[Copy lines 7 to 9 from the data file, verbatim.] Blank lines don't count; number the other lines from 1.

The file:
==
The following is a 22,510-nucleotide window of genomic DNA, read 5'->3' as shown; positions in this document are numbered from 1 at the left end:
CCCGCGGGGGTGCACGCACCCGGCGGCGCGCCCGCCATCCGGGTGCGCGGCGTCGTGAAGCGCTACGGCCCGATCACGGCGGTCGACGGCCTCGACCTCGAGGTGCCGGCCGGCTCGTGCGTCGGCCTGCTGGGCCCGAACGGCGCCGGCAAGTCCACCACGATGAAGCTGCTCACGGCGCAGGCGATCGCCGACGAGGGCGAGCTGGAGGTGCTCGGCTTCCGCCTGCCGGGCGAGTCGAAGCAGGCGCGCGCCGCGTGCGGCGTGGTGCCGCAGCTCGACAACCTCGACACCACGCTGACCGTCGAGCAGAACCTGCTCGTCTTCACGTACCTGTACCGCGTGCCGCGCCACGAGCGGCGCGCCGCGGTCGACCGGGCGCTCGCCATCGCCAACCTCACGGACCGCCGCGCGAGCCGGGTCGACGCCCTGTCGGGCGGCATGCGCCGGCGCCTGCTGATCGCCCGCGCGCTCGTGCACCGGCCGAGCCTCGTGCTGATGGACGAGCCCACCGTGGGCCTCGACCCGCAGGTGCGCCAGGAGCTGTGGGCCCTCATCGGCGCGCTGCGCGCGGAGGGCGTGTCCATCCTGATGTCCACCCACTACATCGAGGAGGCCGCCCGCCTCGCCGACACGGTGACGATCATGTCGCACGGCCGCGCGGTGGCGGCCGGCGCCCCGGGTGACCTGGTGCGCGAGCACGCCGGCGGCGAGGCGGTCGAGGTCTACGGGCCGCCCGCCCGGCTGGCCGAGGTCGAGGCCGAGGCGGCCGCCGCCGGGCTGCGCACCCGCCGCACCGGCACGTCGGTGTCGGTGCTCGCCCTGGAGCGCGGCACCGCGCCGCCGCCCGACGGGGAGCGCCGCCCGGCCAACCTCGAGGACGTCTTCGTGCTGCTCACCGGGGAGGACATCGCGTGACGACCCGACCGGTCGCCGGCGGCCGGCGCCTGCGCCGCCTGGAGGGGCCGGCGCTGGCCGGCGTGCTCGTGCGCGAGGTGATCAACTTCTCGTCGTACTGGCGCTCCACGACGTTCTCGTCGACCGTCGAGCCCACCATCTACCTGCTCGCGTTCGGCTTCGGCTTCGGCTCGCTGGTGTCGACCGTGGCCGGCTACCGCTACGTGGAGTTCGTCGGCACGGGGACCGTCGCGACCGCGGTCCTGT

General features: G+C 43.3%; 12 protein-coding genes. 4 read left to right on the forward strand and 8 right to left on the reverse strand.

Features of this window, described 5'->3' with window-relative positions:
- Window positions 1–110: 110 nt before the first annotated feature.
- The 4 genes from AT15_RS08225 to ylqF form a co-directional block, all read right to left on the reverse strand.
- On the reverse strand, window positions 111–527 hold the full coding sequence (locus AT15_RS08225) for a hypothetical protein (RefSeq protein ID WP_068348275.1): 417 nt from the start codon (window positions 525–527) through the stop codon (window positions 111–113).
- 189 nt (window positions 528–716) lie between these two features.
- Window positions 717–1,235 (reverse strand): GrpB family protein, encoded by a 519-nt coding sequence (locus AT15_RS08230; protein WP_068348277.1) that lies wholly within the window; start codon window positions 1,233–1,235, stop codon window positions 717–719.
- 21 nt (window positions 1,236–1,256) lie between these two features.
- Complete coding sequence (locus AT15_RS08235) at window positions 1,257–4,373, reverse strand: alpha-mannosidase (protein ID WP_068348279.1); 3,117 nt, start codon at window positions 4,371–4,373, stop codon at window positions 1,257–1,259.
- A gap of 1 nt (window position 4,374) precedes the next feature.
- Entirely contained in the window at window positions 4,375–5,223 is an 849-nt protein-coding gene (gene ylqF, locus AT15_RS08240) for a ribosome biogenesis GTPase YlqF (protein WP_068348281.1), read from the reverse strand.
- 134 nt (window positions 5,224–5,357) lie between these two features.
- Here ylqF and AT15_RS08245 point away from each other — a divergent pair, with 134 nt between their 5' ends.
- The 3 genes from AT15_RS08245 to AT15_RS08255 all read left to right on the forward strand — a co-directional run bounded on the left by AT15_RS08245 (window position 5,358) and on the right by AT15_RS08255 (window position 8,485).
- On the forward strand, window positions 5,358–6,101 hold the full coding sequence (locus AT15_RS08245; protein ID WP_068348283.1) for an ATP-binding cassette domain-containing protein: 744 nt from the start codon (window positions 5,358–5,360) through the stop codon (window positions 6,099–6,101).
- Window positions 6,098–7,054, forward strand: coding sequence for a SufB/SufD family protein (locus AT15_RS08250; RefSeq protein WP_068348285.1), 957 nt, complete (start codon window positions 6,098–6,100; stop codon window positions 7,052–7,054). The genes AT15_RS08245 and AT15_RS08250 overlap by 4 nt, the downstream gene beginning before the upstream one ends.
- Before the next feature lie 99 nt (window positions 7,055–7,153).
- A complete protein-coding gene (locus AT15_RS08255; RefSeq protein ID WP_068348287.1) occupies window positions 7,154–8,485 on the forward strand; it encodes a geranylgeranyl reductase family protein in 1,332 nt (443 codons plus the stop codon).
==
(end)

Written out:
- On the reverse strand, window positions 111–527 hold the full coding sequence (locus AT15_RS08225) for a hypothetical protein (RefSeq protein ID WP_068348275.1): 417 nt from the start codon (window positions 525–527) through the stop codon (window positions 111–113).
- 189 nt (window positions 528–716) lie between these two features.
- Window positions 717–1,235 (reverse strand): GrpB family protein, encoded by a 519-nt coding sequence (locus AT15_RS08230; protein WP_068348277.1) that lies wholly within the window; start codon window positions 1,233–1,235, stop codon window positions 717–719.